According to Frost & Sullivan’s “2021 ASEAN Shared Mobility Market” report, the ride-sharing market is nascent and will continue to grow despite private ownership of vehicles being relatively high in some Association of Southeast Asian Nations countries, as heavy traffic and high vehicle flow in key capital cities of the 10-country group will prop up demand.

“Residents face parking difficulties and high parking rates, such as in workspaces and commercial buildings (long parking time),” the report said. “E-hailing helps overcome these drawbacks.”

But it said challenges abound given that Grab and Gojek have already secured the largest fleets and subscriber bases in ASEAN. “Hence, the e-hailing market entry barriers are relatively high,” it said.

This article was first published on Nikkei Asia. 

Singapore Reporter/s

In Singapore, we are looking to double our reporting team by this year-end to comprehensively cover the fast-moving world of funded startups and VC, PE & M&A deals. We want reporters who can tell our readers what is really happening in these sectors and why it matters to markets, companies and consumers. The ability to write precisely and urgently is crucial for these roles. Ideal candidates must have to ability to work in a collaborative, dynamic, and fast-changing environment. We want our new hires to be digitally savvy and ready to experiment with new forms of storytelling. Most importantly, we are looking for hard-hitting reporters who work well in a team. Collaboration and collegiality are a must.

Following vacancies can be applied for (only in Singapore).

Following vacancies can be applied for (only in Singapore).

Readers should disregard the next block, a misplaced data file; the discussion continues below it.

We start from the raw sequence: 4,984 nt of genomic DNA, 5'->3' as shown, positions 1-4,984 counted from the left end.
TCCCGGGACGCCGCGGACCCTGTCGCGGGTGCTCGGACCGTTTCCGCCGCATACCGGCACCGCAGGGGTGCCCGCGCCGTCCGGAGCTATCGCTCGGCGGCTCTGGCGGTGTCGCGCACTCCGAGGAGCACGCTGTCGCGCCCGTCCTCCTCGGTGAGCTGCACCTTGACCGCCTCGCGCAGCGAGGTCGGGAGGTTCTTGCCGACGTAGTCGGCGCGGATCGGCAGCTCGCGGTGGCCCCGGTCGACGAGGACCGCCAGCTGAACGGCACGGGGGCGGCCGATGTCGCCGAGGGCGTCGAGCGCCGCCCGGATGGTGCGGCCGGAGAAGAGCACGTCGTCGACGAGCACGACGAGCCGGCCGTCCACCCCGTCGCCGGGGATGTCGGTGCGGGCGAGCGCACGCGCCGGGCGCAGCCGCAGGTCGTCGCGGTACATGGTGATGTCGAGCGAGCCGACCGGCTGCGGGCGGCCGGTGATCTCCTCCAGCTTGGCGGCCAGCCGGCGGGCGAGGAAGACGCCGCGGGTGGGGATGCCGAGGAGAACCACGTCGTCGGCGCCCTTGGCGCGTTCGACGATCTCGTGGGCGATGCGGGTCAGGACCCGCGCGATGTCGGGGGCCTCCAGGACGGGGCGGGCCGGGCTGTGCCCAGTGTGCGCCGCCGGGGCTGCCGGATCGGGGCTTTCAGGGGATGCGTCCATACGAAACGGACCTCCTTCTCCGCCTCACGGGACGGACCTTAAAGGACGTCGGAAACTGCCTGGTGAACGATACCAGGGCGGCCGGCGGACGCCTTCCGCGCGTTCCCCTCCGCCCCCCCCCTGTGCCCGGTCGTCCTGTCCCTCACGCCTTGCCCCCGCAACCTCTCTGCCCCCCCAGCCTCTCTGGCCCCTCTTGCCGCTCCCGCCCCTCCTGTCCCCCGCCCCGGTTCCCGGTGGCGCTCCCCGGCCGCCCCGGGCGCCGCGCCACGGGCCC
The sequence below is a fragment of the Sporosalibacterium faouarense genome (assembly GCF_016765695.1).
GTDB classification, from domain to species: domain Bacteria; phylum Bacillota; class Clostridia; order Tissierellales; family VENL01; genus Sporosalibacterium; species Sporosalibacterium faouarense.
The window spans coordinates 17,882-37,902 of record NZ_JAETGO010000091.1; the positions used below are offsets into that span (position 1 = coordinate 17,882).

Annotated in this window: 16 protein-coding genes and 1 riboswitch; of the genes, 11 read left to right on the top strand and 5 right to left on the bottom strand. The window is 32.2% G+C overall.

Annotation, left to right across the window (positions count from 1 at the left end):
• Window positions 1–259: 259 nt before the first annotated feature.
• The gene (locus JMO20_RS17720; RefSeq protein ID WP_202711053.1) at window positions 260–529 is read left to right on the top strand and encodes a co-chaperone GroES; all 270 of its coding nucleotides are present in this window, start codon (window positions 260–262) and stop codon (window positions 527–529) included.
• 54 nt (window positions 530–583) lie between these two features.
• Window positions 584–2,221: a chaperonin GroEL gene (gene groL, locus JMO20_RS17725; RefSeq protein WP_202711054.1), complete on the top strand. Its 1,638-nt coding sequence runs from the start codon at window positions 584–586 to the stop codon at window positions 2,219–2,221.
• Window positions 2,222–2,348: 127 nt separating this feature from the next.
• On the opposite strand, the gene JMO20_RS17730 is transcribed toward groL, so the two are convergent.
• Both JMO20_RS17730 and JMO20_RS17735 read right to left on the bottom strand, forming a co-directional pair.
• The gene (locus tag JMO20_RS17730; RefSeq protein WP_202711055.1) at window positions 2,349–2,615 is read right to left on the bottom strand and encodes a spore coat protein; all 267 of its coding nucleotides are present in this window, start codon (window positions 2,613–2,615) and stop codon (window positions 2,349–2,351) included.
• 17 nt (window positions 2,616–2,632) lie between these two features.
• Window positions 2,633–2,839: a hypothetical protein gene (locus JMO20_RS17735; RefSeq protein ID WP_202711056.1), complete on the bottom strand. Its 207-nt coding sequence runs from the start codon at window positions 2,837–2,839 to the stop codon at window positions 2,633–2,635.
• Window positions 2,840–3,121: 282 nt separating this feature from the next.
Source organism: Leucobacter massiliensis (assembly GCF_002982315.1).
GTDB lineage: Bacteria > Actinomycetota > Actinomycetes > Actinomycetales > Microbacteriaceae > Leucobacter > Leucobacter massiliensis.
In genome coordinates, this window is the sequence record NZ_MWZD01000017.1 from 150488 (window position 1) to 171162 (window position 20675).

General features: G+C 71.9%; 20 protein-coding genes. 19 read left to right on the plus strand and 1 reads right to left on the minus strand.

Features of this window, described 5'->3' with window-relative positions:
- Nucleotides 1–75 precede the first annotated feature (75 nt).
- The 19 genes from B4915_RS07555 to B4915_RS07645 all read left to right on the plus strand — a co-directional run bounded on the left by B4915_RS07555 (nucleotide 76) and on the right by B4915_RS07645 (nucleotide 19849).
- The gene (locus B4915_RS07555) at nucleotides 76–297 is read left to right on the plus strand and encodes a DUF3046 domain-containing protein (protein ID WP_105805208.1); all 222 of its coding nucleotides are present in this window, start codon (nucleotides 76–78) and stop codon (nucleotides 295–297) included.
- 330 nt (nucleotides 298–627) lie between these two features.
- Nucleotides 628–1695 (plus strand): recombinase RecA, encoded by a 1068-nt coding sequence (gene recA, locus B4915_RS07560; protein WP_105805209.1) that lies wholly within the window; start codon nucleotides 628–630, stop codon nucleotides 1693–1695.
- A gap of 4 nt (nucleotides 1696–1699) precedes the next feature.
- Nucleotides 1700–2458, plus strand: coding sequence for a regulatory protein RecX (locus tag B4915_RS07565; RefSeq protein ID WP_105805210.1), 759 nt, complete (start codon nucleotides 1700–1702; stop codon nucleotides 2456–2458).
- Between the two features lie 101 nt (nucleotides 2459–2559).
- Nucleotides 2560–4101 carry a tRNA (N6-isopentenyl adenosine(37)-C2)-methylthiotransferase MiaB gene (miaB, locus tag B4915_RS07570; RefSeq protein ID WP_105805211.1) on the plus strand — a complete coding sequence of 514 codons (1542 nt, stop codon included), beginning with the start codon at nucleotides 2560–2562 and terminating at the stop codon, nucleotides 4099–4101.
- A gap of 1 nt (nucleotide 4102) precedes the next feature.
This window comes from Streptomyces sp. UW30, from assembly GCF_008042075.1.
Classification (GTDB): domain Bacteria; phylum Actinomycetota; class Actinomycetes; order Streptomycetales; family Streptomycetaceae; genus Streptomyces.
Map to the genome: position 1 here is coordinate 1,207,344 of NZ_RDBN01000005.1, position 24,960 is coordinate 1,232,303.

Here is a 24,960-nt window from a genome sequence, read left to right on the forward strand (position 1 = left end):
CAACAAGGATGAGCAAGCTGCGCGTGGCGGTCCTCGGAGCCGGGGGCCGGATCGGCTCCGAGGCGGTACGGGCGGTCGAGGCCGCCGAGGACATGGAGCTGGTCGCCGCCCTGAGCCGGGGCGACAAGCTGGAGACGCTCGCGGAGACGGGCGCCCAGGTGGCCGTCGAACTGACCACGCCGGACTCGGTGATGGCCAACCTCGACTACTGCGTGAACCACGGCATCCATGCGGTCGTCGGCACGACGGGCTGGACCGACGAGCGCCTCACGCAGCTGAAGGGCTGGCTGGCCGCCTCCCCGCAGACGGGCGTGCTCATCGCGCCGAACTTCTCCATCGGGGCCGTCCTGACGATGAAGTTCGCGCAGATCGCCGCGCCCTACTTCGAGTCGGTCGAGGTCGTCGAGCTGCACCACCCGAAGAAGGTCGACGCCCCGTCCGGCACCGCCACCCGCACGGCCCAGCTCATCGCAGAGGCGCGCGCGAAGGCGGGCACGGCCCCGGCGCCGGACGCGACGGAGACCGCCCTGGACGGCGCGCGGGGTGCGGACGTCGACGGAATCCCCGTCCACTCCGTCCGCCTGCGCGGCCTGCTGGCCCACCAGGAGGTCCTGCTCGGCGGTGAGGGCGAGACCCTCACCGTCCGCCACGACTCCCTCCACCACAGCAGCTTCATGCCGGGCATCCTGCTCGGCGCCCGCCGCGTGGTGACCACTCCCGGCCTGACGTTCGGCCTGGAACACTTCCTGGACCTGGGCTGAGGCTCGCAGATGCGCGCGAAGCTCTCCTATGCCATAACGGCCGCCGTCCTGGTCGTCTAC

• A reporter to track companies/startups that have raised private capital, and have the potential to become unicorns. SEA currently has over 40 companies with a valuation of over $100 million and under $1 billion.
  • A reporter who can get behind the scenes and reveal how funding rounds are put together, or why they’ve failed to materialise. She/he in this role will largely focus on long-format stories. 
  • A journalist to track special situations funds, distressed debt and private credit (from the PE angle) across Asia.

Singapore Reporter/s

In Singapore, we are looking to double our reporting team by this year-end to comprehensively cover the fast-moving world of funded startups and VC, PE & M&A deals. We want reporters who can tell our readers what is really happening in these sectors and why it matters to markets, companies and consumers. The ability to write precisely and urgently is crucial for these roles. Ideal candidates must have to ability to work in a collaborative, dynamic, and fast-changing environment. We want our new hires to be digitally savvy and ready to experiment with new forms of storytelling. Most importantly, we are looking for hard-hitting reporters who work well in a team. Collaboration and collegiality are a must.

Following vacancies can be applied for (only in Singapore).

Following vacancies can be applied for (only in Singapore).   

  • A reporter to track companies/startups that have raised private capital, and have the potential to become unicorns. SEA currently has over 40 companies with a valuation of over $100 million and under $1 billion.
  • A reporter who can get behind the scenes and reveal how funding rounds are put together, or why they’ve failed to materialise. She/he in this role will largely focus on long-format stories. 
  • A journalist to track special situations funds, distressed debt and private credit (from the PE angle) across Asia.